By performing bone-marrow transplants along with kidney transplants, doctors in Boston were better able to trick recipients' immune systems into accepting the new organs as if they were their own.
Even though the patients received donor kidneys that weren't a good match, most of them were successfully weaned off of immune-suppressing drugs about a year after their transplants. Normally, patients have to take the drugs, which can have serious side effects, for the rest of their lives.
"It's groundbreaking work," says John C. Magee, director of the Kidney Transplant Program at the University of Michigan, who was not involved in the study. "They've shown that you can reeducate the immune system."
The technique could be applied to other kinds of transplants and used in the treatment of autoimmune diseases, says Megan Sykes, one of many researchers who carried out the work at Massachusetts General Hospital. Sykes is the associate director of the hospital's Transplantation Biology Research Center.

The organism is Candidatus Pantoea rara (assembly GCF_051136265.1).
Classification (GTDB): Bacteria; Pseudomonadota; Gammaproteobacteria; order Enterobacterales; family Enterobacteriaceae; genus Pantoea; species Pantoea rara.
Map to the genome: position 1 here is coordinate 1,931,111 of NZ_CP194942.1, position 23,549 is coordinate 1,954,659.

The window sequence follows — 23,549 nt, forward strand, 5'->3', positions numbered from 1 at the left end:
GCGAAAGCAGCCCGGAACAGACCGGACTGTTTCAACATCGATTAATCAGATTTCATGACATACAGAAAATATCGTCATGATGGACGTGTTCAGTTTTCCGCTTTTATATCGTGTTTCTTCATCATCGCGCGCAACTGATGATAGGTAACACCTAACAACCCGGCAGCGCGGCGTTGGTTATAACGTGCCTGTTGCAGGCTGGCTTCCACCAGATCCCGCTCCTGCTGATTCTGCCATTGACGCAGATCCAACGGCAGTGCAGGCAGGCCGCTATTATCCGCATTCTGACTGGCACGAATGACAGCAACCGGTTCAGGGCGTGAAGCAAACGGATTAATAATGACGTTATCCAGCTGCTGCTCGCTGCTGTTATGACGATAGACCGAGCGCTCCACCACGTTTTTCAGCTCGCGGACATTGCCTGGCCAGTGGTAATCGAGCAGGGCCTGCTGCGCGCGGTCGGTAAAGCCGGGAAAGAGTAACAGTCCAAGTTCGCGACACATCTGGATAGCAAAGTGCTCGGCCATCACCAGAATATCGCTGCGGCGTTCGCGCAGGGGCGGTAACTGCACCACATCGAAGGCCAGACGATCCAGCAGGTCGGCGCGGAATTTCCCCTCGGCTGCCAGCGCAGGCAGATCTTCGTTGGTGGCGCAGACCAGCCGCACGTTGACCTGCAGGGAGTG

The team has been working for about 20 years to outsmart the immune system by inducing tolerance to a donor organ. In this study, reported in this week's issue of the New England Journal of Medicine, the scientists transplanted bone marrow along with a mismatched kidney, giving patients a kind of hybrid immune system that blended elements of both the donor and the recipient.
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Imagine if doctors could perfect a technology that radically broadens their ability to match donors and recipients. The impact this could have on human health is tremendous!
Read about my own experience donating bone marrow.